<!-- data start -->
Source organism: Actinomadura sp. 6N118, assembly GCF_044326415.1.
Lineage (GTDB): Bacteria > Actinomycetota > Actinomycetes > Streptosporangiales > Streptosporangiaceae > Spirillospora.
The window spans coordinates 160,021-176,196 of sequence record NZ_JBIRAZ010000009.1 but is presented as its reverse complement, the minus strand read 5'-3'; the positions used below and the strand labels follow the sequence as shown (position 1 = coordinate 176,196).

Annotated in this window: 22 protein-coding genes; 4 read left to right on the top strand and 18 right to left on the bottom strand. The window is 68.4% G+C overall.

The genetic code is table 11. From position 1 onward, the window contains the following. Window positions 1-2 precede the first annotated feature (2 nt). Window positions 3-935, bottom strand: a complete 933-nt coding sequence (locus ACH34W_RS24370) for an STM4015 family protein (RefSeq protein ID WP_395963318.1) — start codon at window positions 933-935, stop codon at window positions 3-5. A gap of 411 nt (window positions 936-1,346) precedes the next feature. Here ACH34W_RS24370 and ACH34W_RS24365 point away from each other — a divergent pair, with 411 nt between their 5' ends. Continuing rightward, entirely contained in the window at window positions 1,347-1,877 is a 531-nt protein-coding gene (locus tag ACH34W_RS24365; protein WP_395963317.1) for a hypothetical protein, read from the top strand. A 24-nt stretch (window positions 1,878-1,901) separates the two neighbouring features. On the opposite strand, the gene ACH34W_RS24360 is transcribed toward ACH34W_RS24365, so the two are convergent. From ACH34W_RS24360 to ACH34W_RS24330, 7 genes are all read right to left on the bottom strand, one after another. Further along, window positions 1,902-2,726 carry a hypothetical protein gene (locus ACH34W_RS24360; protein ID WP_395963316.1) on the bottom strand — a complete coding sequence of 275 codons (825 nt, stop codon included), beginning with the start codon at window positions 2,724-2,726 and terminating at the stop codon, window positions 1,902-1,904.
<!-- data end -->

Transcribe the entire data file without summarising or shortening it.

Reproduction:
Source organism: Actinomadura sp. 6N118, assembly GCF_044326415.1.
Lineage (GTDB): Bacteria > Actinomycetota > Actinomycetes > Streptosporangiales > Streptosporangiaceae > Spirillospora.
The window spans coordinates 160,021-176,196 of sequence record NZ_JBIRAZ010000009.1 but is presented as its reverse complement, the minus strand read 5'-3'; the positions used below and the strand labels follow the sequence as shown (position 1 = coordinate 176,196).

Annotated in this window: 22 protein-coding genes; 4 read left to right on the top strand and 18 right to left on the bottom strand. The window is 68.4% G+C overall.

The genetic code is table 11. From position 1 onward, the window contains the following. Window positions 1-2 precede the first annotated feature (2 nt). Window positions 3-935, bottom strand: a complete 933-nt coding sequence (locus ACH34W_RS24370) for an STM4015 family protein (RefSeq protein ID WP_395963318.1) — start codon at window positions 933-935, stop codon at window positions 3-5. A gap of 411 nt (window positions 936-1,346) precedes the next feature. Here ACH34W_RS24370 and ACH34W_RS24365 point away from each other — a divergent pair, with 411 nt between their 5' ends. Continuing rightward, entirely contained in the window at window positions 1,347-1,877 is a 531-nt protein-coding gene (locus tag ACH34W_RS24365; protein WP_395963317.1) for a hypothetical protein, read from the top strand. A 24-nt stretch (window positions 1,878-1,901) separates the two neighbouring features. On the opposite strand, the gene ACH34W_RS24360 is transcribed toward ACH34W_RS24365, so the two are convergent. From ACH34W_RS24360 to ACH34W_RS24330, 7 genes are all read right to left on the bottom strand, one after another. Further along, window positions 1,902-2,726 carry a hypothetical protein gene (locus ACH34W_RS24360; protein ID WP_395963316.1) on the bottom strand — a complete coding sequence of 275 codons (825 nt, stop codon included), beginning with the start codon at window positions 2,724-2,726 and terminating at the stop codon, window positions 1,902-1,904.